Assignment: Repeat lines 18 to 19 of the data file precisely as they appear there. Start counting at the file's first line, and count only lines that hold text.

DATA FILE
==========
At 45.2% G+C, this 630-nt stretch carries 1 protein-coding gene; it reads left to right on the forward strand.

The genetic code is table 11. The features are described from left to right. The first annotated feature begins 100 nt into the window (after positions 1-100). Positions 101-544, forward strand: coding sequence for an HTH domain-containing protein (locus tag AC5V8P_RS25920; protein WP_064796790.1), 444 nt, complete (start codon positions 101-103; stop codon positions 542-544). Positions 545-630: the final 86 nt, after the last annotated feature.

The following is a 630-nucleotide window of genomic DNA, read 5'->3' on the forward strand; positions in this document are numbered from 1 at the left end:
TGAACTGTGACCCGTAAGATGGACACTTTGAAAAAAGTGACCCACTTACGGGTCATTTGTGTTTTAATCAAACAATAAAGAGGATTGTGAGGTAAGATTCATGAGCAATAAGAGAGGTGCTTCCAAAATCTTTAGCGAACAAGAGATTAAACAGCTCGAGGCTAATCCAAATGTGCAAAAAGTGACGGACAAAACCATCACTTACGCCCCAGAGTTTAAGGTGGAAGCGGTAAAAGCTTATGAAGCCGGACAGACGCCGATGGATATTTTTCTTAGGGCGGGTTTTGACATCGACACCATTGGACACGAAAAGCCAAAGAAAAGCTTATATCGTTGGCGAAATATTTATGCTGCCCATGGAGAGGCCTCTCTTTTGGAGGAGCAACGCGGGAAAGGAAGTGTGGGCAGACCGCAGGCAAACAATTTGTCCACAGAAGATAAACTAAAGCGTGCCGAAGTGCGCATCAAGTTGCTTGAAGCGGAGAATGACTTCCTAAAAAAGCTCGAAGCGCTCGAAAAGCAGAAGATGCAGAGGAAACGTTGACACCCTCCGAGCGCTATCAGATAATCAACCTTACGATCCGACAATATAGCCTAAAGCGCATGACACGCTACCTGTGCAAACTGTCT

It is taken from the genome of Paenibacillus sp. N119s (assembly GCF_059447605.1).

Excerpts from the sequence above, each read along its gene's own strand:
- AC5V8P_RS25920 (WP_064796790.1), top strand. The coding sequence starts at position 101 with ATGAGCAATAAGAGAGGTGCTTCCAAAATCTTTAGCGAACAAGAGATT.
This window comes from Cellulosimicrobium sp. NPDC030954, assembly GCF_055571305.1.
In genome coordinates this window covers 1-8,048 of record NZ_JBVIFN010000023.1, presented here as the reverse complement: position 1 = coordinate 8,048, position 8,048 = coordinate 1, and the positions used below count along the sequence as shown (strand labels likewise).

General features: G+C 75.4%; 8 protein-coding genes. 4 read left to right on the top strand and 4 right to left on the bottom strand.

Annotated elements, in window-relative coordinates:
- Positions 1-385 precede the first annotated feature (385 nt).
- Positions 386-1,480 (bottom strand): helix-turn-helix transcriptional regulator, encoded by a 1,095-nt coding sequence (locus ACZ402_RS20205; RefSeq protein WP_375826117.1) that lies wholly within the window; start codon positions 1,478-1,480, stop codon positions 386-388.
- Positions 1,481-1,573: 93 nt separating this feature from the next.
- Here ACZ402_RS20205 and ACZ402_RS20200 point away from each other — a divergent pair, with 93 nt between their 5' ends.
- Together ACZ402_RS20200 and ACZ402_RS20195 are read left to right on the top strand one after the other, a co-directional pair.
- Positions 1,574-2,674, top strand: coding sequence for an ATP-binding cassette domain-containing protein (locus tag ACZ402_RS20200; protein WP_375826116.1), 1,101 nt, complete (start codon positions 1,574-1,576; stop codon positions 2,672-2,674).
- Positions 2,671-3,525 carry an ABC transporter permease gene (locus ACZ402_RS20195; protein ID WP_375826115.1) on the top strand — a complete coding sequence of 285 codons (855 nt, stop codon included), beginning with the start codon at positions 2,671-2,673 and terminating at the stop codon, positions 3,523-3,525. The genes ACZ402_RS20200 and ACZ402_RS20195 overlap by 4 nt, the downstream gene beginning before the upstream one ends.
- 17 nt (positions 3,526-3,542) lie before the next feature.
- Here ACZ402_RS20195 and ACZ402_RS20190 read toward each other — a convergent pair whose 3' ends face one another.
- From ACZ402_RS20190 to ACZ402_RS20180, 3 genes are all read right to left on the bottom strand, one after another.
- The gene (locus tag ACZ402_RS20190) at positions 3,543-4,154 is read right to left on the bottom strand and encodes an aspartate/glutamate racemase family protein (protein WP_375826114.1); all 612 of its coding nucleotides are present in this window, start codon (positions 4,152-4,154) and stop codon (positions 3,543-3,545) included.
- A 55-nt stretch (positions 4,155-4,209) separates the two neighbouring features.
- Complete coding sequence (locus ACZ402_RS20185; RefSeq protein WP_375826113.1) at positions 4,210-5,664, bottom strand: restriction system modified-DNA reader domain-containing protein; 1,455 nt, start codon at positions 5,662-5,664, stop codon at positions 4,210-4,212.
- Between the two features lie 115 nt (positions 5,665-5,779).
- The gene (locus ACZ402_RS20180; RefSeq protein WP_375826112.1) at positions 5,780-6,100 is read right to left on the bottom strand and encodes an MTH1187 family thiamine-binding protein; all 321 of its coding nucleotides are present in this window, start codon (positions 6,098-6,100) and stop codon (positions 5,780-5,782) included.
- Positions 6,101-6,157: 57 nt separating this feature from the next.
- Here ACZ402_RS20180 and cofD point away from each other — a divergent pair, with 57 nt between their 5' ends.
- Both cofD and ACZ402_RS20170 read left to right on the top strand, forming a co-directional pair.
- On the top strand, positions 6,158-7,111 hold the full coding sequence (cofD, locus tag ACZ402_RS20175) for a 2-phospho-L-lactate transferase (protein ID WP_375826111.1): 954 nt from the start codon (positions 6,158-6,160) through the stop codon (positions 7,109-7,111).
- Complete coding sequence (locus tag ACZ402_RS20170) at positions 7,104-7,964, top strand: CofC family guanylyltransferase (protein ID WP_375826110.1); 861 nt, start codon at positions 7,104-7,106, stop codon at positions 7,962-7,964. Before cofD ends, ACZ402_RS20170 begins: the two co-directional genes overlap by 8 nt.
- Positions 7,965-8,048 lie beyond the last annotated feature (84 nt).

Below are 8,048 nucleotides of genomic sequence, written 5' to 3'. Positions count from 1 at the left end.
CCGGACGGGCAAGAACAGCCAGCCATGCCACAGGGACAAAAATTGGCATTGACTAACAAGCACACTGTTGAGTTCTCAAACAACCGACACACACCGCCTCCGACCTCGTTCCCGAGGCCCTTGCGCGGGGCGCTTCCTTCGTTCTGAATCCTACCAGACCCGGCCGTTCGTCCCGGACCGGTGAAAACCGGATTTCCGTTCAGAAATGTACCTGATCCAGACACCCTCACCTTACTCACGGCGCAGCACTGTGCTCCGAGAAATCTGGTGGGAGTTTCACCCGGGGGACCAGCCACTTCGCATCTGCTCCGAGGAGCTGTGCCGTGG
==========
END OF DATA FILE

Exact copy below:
- Positions 2,671-3,525 carry an ABC transporter permease gene (locus ACZ402_RS20195; protein ID WP_375826115.1) on the top strand — a complete coding sequence of 285 codons (855 nt, stop codon included), beginning with the start codon at positions 2,671-2,673 and terminating at the stop codon, positions 3,523-3,525. The genes ACZ402_RS20200 and ACZ402_RS20195 overlap by 4 nt, the downstream gene beginning before the upstream one ends.
- 17 nt (positions 3,526-3,542) lie before the next feature.